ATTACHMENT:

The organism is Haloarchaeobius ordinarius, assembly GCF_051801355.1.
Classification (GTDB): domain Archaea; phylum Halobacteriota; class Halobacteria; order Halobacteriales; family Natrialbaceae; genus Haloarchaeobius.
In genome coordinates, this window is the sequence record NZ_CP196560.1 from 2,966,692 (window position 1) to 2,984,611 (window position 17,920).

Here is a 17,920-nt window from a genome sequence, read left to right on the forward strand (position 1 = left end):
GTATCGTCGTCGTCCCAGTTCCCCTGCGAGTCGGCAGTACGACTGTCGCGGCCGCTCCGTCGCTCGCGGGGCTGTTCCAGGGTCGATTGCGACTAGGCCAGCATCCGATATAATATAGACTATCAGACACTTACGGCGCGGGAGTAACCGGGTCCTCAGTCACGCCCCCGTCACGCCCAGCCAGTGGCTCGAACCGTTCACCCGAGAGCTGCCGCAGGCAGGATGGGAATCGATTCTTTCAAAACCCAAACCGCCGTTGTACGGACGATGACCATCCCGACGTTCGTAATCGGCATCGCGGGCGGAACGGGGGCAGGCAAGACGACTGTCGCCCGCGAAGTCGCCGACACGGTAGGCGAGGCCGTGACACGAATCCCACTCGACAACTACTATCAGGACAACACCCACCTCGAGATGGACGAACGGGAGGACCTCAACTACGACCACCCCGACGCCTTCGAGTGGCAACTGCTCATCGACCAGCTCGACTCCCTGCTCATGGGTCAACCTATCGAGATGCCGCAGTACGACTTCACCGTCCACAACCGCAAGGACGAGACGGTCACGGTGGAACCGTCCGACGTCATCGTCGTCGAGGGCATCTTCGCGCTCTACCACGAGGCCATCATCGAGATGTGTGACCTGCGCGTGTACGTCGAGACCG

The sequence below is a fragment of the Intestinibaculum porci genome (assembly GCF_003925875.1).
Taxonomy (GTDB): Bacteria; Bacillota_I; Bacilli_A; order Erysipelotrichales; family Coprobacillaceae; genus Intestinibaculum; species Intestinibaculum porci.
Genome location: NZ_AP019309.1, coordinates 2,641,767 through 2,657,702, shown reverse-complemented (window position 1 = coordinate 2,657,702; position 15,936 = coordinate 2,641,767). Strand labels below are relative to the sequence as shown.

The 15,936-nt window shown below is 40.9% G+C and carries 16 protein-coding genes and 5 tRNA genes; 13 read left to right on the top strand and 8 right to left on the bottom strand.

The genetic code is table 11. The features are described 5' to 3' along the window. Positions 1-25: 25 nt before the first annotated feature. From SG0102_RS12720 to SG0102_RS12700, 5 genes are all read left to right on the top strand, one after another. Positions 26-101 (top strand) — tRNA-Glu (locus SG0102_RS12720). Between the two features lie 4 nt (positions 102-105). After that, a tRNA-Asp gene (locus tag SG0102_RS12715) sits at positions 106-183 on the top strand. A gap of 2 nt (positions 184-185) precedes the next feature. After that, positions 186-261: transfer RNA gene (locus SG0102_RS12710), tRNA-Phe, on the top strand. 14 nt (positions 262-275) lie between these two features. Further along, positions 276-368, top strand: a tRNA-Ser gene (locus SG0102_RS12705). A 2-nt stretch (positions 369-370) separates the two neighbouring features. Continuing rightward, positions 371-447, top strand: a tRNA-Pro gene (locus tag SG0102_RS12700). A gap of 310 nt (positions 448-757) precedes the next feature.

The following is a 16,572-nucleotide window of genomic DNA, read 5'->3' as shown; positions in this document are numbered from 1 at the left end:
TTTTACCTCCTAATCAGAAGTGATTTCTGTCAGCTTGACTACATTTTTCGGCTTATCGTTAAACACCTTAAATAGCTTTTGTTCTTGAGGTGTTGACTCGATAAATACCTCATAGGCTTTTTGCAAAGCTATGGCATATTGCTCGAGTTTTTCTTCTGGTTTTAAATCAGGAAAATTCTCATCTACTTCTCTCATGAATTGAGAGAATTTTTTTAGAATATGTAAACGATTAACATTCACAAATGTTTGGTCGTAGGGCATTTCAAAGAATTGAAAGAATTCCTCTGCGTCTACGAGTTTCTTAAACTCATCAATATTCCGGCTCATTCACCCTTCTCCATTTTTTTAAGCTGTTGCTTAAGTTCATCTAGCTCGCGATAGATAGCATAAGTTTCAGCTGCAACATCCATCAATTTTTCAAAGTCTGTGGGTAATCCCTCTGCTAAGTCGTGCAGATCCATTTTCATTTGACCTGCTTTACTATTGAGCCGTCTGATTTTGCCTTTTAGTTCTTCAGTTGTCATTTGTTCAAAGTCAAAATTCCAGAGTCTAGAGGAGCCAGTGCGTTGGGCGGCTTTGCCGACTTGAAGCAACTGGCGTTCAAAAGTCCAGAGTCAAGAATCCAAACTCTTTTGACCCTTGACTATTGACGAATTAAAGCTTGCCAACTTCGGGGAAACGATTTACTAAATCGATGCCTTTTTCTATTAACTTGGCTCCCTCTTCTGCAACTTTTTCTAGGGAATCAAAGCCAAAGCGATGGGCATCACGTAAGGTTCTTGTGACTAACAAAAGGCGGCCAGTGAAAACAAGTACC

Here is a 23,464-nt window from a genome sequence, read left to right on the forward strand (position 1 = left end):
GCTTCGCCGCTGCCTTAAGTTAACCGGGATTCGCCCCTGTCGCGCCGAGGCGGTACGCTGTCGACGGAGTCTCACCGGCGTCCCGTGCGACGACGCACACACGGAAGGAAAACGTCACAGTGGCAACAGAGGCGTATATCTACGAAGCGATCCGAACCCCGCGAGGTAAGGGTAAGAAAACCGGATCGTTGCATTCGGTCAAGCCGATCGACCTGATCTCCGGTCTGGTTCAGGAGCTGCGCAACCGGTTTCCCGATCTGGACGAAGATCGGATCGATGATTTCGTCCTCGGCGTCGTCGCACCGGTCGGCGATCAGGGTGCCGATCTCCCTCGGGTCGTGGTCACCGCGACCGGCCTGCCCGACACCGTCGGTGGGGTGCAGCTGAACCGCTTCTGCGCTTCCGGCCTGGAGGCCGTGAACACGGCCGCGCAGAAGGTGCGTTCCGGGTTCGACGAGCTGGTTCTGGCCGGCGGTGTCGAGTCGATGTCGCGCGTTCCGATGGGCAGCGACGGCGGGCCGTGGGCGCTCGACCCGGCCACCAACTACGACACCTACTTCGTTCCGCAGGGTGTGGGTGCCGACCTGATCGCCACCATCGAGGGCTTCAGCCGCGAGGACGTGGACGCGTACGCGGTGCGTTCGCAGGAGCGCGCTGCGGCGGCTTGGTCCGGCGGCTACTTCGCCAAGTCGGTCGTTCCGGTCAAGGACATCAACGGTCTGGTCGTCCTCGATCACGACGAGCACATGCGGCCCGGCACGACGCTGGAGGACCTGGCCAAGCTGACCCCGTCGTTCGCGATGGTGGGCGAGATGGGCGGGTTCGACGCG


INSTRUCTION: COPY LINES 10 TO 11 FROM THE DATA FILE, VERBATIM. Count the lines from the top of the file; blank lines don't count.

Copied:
The genetic code is table 11. The features are described 5' to 3' along the window. Positions 1-25: 25 nt before the first annotated feature. From SG0102_RS12720 to SG0102_RS12700, 5 genes are all read left to right on the top strand, one after another. Positions 26-101 (top strand) — tRNA-Glu (locus SG0102_RS12720). Between the two features lie 4 nt (positions 102-105). After that, a tRNA-Asp gene (locus tag SG0102_RS12715) sits at positions 106-183 on the top strand. A gap of 2 nt (positions 184-185) precedes the next feature. After that, positions 186-261: transfer RNA gene (locus SG0102_RS12710), tRNA-Phe, on the top strand. 14 nt (positions 262-275) lie between these two features. Further along, positions 276-368, top strand: a tRNA-Ser gene (locus SG0102_RS12705). A 2-nt stretch (positions 369-370) separates the two neighbouring features. Continuing rightward, positions 371-447, top strand: a tRNA-Pro gene (locus tag SG0102_RS12700). A gap of 310 nt (positions 448-757) precedes the next feature.

The following is a 16,572-nucleotide window of genomic DNA, read 5'->3' as shown; positions in this document are numbered from 1 at the left end: